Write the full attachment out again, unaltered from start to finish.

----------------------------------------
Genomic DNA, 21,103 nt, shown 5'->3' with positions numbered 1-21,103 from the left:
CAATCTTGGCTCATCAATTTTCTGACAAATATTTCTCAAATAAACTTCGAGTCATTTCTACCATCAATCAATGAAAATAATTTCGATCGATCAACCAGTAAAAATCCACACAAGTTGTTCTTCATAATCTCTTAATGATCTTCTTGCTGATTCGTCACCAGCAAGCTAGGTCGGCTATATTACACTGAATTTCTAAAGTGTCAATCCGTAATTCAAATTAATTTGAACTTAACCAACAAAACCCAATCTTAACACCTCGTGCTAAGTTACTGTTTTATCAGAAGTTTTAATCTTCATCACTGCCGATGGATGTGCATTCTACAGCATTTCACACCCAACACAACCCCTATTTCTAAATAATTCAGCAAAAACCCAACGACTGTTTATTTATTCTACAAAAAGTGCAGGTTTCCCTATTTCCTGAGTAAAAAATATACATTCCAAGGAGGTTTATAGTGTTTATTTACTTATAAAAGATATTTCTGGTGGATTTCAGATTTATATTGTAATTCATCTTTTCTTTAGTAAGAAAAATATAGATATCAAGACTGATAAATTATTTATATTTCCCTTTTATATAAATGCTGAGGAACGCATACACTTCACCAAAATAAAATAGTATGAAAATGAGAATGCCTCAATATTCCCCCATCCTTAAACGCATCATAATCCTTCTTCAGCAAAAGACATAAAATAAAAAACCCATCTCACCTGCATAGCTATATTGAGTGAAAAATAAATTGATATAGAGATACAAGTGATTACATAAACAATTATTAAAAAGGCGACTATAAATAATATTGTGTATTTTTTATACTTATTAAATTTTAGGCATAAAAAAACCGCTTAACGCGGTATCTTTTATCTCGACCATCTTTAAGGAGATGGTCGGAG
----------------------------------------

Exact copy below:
Genomic DNA, 21,103 nt, shown 5'->3' with positions numbered 1-21,103 from the left:
CAATCTTGGCTCATCAATTTTCTGACAAATATTTCTCAAATAAACTTCGAGTCATTTCTACCATCAATCAATGAAAATAATTTCGATCGATCAACCAGTAAAAATCCACACAAGTTGTTCTTCATAATCTCTTAATGATCTTCTTGCTGATTCGTCACCAGCAAGCTAGGTCGGCTATATTACACTGAATTTCTAAAGTGTCAATCCGTAATTCAAATTAATTTGAACTTAACCAACAAAACCCAATCTTAACACCTCGTGCTAAGTTACTGTTTTATCAGAAGTTTTAATCTTCATCACTGCCGATGGATGTGCATTCTACAGCATTTCACACCCAACACAACCCCTATTTCTAAATAATTCAGCAAAAACCCAACGACTGTTTATTTATTCTACAAAAAGTGCAGGTTTCCCTATTTCCTGAGTAAAAAATATACATTCCAAGGAGGTTTATAGTGTTTATTTACTTATAAAAGATATTTCTGGTGGATTTCAGATTTATATTGTAATTCATCTTTTCTTTAGTAAGAAAAATATAGATATCAAGACTGATAAATTATTTATATTTCCCTTTTATATAAATGCTGAGGAACGCATACACTTCACCAAAATAAAATAGTATGAAAATGAGAATGCCTCAATATTCCCCCATCCTTAAACGCATCATAATCCTTCTTCAGCAAAAGACATAAAATAAAAAACCCATCTCACCTGCATAGCTATATTGAGTGAAAAATAAATTGATATAGAGATACAAGTGATTACATAAACAATTATTAAAAAGGCGACTATAAATAATATTGTGTATTTTTTATACTTATTAAATTTTAGGCATAAAAAAACCGCTTAACGCGGTATCTTTTATCTCGACCATCTTTAAGGAGATGGTCGGAG